The US News MBA Ranking “2020” was published last week. Tagged ‘2020’, to impart a futuristic outlook, it is, in reality, published in 2019 and populated with data pertaining to students either joining or graduating in 2018 – depending on whether the need is to project the incoming class profile or the recruitment stats. Over 100 Business Schools in the US that have provided sufficient data to profile their full-time MBA programs have been included in the rankings.
Many MBA aspirants use business school rankings to research and learn more about their business school options. But how do the changes in these yearly rankings affect an MBA aspirant? To answer this and more questions, Prashant Tibrewal and his team of consultants at Admit Square which is comprised of alumni from top schools such as Wharton, Yale, Duke, and Oxford have analyzed the new ranking list. However, before we get there, let’s understand how the US News Ranking works.
U.S. News Business School MBA Ranking Methodology
Each Ranking system has a defined methodology and uses parameters that are considered salient in assessing business school standards. The following are the parameters that the US News takes into consideration:
- 40% weightage to Peer and Recruiter Assessment: Business school Deans and Directors are asked to rate peer schools, and a select set of Recruiters are asked to rate all participating schools.
- 35% weightage to Placement Success: The Employment Rate, the mean Starting Salary and Joining Bonus received by students who graduated in 2018, are used to calculate placement success.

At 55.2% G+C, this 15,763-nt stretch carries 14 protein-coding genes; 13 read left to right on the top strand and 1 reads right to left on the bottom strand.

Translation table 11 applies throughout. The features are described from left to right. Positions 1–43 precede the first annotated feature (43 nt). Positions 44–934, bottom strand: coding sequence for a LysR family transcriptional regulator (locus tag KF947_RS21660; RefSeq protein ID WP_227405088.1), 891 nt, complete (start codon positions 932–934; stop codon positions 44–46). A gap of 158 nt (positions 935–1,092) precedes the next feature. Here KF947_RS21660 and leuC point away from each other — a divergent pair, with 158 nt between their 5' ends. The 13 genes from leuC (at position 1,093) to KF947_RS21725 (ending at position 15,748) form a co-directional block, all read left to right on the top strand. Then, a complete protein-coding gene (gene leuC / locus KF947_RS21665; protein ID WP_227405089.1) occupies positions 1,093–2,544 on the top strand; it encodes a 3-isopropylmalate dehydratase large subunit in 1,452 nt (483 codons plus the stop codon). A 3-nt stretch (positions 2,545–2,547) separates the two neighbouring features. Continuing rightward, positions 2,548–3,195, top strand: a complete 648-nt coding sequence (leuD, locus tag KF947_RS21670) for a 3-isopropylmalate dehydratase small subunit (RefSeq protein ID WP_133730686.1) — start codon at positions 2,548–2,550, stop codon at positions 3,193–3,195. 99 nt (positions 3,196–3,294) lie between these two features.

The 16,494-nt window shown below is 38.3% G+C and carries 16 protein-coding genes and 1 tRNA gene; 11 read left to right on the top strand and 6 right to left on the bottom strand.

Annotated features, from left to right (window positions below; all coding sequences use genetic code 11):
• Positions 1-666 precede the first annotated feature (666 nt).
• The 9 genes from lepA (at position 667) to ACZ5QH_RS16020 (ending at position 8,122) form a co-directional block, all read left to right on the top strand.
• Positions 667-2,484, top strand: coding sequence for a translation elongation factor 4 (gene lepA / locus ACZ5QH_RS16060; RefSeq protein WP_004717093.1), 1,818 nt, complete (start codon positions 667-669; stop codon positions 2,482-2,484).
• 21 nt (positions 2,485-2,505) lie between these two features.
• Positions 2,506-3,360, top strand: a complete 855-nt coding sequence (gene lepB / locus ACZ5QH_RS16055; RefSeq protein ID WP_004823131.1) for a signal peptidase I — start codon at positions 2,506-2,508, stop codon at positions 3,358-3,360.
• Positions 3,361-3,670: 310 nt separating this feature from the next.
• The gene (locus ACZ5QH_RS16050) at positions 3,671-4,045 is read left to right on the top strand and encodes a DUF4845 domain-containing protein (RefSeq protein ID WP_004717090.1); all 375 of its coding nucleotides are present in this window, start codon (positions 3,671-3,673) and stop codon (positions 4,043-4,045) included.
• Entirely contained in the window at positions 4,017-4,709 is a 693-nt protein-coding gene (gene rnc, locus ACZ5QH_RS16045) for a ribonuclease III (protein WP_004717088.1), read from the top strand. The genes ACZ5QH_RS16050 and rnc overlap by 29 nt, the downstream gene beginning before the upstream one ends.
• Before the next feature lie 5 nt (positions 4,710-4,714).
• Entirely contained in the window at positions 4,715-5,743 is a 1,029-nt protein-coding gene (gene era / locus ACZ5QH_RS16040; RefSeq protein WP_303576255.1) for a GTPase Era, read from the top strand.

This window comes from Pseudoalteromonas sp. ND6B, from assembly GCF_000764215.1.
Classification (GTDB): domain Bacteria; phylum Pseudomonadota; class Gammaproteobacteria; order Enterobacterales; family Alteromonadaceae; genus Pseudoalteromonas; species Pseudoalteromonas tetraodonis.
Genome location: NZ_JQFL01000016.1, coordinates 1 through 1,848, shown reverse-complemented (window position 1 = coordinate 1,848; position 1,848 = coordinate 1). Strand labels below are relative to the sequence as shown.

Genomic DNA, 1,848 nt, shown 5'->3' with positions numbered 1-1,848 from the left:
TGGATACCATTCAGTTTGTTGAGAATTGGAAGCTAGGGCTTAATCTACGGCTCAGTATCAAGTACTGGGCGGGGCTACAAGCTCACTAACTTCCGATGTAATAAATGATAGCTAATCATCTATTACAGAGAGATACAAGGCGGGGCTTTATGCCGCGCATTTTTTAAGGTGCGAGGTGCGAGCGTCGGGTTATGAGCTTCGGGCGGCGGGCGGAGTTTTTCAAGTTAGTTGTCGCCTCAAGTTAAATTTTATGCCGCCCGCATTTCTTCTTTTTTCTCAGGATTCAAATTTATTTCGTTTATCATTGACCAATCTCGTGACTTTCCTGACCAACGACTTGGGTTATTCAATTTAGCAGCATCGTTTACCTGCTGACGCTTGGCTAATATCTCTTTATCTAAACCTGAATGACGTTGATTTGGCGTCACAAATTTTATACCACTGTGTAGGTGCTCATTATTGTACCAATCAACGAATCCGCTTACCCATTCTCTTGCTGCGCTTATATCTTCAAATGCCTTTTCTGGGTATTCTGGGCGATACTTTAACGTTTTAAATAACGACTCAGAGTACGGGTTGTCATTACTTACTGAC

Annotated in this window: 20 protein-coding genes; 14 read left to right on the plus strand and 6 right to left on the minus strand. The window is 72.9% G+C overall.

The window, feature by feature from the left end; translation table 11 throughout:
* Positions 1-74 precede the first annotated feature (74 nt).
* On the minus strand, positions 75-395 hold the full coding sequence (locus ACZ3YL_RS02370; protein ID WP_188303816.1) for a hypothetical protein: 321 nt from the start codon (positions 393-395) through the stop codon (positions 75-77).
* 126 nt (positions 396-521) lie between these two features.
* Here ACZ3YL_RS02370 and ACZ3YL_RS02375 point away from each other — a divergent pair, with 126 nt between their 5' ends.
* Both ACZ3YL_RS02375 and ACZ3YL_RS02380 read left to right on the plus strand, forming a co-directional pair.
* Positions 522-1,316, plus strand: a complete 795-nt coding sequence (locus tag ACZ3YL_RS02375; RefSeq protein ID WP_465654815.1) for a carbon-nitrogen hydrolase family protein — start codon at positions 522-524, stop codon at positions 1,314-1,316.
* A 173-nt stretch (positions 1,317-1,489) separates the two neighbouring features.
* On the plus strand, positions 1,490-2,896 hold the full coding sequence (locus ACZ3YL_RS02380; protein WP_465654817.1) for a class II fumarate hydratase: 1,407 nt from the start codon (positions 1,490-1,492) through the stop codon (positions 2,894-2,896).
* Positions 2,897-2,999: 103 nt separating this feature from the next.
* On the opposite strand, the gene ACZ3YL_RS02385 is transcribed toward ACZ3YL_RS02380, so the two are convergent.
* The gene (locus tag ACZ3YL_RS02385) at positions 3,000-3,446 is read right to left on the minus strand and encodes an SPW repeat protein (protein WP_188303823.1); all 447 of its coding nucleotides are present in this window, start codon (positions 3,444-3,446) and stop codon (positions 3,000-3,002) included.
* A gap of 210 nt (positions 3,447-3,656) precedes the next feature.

- 25% weightage to Admissions Competitiveness and Class Profile: About 16% weightage is given to the average GMAT/GRE scores of students entering in Fall 2018. For the first time ever, AWA scores have been used as part of the ranking methodology, a move, which may very well induce schools to focus on increasing their average AWA scores for the incoming classes, in the coming years. Similarly, the average GPA and the percentage of applicants accepted to the program are weighed in.
The following table presents a glimpse of how the top 15 schools moved, across the ranking scale, compared to last year:
Want to learn more about the different business school rankings and their methodologies? Read this article to learn more.
Clearly, there have been some reshuffling, lots of ties, some big gainers and just a few losers.
What does it all mean for you as an applicant? Here, at Admit Square, we drill down on the insights that really matter.
This year, 5 schools: Wharton, Stanford GSB, Harvard Business School, MIT Sloan, and Booth make up the top 3 spots. 3 schools are tied for the 3rd spot, 3 for the 6th, 2 for the 10th and another 3 for the 12th spot – as if taking “the more, the merrier” sentiment a bit too literally!
The big news is, for the first time ever, Wharton beat Harvard, with Stanford following at a close second. Harvard, MIT, and Booth tie up at the third position.
What it means for you: The competition among the schools is getting fiercer by the day and is poised to get even more fierce in the coming years. For you, this translates to excellent news, as schools put their best foot forward to provide students the best opportunities, infrastructure and learning inputs. It also makes sense to look at schools from a category perspective – the A+ schools now include MIT Sloan and Booth, in addition to the haloed H/S/W. It also becomes prudent to take a close look at the scores indicated at the parameter level and choose the factor most important to you, instead of following the overall ranking only.